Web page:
Monday, July 30, 2007

Be Careful Out There

It just occurred to me that the title of this post might’ve been a line from ‘80s cop show Hill Street Blues, which was the ‘Thursday night TV ensemble drama’ of its day.

In any case, it comes down to this. I’m not going to write a long, scary story about bike accidents, especially because I wasn’t in one, but I did get to be part of one yesterday, and folks... be careful out there.

I and running partner-in-crankiness Susie were headed up the sidewalk of Riverside Drive on mile 3 of a planned 15 at around 8AM when a bike rider barreling down a hill hit Susie head on. The biker (who was not wearing a helmet, she was not an athletic type, just going somewhere on her ’74 Schwinn way too fast) was thrown headfirst onto the ground, right after Susie was hit in the head and thrown as well. Two women down and bleeding from the head, and blogboy here on an empty thoroughfare.

I did not plan to get cranky, since I didn’t suffer a scratch, it wasn’t my bad day, but… why is it that when you have an emergency and need to call 911, and you run up to a stranger and beg them to use their cell phone, they look at you blankly like you’re not to be believed? Seriously, I had to ask at least four people, none of whom wanted to even answer me, until some guy finally relented after I looked back at him skeptically. I’m appreciative that he let me call EMS, but did I have to show him pools of blood first? Everybody and their brother in this town spends half their life calling idiots on their cell phone to see what time the 10 o’clock news is on and all of a sudden nobody owns a phone. Jesus.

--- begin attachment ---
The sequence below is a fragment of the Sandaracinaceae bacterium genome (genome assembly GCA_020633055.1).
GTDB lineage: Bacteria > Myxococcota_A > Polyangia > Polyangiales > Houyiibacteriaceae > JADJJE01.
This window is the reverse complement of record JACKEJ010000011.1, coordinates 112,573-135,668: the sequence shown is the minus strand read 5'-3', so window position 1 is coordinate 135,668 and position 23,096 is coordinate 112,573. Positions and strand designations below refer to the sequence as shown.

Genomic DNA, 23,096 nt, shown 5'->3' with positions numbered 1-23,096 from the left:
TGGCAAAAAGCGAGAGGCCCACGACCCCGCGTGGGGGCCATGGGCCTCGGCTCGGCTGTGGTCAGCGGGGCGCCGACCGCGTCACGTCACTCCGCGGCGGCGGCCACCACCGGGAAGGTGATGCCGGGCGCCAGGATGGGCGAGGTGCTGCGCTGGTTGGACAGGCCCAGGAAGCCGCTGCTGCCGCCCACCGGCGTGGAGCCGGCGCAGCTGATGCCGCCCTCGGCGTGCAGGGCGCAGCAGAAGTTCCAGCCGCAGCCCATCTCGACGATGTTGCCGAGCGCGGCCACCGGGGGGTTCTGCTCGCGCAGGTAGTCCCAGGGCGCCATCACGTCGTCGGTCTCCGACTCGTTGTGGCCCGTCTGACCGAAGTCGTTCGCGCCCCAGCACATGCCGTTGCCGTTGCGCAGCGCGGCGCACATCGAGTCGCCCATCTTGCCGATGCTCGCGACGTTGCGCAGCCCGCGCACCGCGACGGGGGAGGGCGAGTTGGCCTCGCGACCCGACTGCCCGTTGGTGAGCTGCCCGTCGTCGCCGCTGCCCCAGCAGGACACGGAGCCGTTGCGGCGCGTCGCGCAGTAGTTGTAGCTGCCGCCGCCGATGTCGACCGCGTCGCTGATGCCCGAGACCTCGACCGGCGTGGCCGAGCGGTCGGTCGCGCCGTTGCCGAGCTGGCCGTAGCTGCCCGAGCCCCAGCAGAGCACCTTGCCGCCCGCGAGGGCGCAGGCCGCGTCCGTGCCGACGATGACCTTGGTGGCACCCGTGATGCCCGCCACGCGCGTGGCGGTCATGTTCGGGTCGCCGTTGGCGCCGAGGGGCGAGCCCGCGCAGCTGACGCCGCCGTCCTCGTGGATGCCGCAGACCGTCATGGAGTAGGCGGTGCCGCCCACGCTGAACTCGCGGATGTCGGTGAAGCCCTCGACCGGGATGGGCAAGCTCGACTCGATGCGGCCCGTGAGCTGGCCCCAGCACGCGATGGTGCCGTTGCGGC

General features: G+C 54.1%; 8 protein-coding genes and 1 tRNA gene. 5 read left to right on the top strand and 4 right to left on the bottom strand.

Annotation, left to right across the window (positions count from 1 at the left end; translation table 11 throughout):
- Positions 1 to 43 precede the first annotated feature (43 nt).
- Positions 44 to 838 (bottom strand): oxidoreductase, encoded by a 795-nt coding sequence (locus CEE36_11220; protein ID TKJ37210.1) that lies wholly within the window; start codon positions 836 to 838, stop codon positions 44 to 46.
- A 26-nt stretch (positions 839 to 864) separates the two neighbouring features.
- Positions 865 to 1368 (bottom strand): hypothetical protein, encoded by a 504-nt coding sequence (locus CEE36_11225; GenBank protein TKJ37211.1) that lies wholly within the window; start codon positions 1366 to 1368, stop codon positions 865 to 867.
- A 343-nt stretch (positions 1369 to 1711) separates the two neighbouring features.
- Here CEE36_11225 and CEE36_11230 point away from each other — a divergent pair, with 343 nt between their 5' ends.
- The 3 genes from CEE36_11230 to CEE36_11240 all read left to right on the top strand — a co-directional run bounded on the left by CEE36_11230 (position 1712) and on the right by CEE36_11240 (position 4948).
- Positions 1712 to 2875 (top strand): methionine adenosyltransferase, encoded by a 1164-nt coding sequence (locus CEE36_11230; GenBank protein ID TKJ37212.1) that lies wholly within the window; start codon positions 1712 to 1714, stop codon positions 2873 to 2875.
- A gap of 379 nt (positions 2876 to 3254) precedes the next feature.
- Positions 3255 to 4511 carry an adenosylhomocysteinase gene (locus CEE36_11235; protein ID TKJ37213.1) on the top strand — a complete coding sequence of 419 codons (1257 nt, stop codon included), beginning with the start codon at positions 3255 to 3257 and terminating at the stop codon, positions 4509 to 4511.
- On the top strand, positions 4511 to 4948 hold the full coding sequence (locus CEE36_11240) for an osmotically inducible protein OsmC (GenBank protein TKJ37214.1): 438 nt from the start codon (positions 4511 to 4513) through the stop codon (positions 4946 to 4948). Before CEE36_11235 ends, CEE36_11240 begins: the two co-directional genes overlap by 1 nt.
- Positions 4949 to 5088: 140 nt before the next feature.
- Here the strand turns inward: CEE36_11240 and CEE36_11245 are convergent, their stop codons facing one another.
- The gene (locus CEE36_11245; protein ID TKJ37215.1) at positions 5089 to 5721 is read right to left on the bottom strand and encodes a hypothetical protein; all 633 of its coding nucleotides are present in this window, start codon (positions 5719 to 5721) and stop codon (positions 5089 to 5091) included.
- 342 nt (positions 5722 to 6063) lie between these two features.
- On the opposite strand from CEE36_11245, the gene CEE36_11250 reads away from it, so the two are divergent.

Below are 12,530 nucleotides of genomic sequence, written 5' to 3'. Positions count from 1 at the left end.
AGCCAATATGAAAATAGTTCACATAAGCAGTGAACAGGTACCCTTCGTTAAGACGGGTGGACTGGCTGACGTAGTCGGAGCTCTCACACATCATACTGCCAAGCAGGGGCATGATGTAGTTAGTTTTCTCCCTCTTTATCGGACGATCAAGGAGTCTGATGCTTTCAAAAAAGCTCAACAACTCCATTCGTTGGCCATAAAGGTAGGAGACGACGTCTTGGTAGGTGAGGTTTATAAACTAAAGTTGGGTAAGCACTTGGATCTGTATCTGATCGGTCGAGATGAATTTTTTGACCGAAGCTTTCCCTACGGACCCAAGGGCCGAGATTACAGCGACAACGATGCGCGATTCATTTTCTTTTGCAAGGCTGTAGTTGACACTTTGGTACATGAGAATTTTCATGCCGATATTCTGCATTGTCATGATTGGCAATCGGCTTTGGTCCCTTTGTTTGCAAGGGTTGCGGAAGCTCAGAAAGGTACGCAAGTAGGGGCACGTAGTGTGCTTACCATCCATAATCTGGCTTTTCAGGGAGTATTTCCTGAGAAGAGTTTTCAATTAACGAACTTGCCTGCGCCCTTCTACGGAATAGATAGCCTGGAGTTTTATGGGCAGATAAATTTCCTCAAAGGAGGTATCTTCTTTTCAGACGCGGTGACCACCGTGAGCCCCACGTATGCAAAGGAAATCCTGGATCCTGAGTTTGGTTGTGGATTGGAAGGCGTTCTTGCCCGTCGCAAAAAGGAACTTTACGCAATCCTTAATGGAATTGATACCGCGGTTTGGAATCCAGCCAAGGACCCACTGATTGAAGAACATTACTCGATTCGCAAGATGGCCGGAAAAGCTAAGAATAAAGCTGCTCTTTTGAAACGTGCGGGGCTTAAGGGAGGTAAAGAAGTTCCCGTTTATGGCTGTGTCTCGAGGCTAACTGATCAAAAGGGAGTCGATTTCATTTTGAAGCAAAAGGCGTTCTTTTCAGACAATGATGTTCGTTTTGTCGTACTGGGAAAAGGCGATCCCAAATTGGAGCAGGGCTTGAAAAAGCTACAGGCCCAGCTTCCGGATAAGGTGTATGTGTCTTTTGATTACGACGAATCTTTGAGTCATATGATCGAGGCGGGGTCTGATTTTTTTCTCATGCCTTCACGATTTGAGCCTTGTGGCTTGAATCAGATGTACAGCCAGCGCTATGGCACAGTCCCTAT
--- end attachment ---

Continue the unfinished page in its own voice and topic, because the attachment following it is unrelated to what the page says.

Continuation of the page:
Cutting to the chase, the cops, then the ambulances showed up. Susie was well enough, despite the blood loss, to still be her old self, and the speed demon bike girl made it safely off the ground to a stretcher. Much paperwork, explanations, and time at the emergency room followed. Susie is fine now, but she knows she’s lucky she didn’t lose an eye, or teeth, she just has a very bad cut and a Tysonesque shiner.

Like I said, it wasn’t my bad day, I’m the lucky one. But let me tell all of you, and you know it before I say it… things can happen in a blink of an eye, and then your running/biking/swimming/scrapbooking days are over, or worse. I know you do because you have to, but be aware of others who can’t be bothered to be aware of you. Daytrippers on bikes, unleashed dogs, even runners who decide to just stop in the middle of the road for no reason… watch out for them, and keep reminding yourselves to watch out. It doesn’t matter if they meant to trip you up or not; if you end up in the hospital, or dead, it’s too late.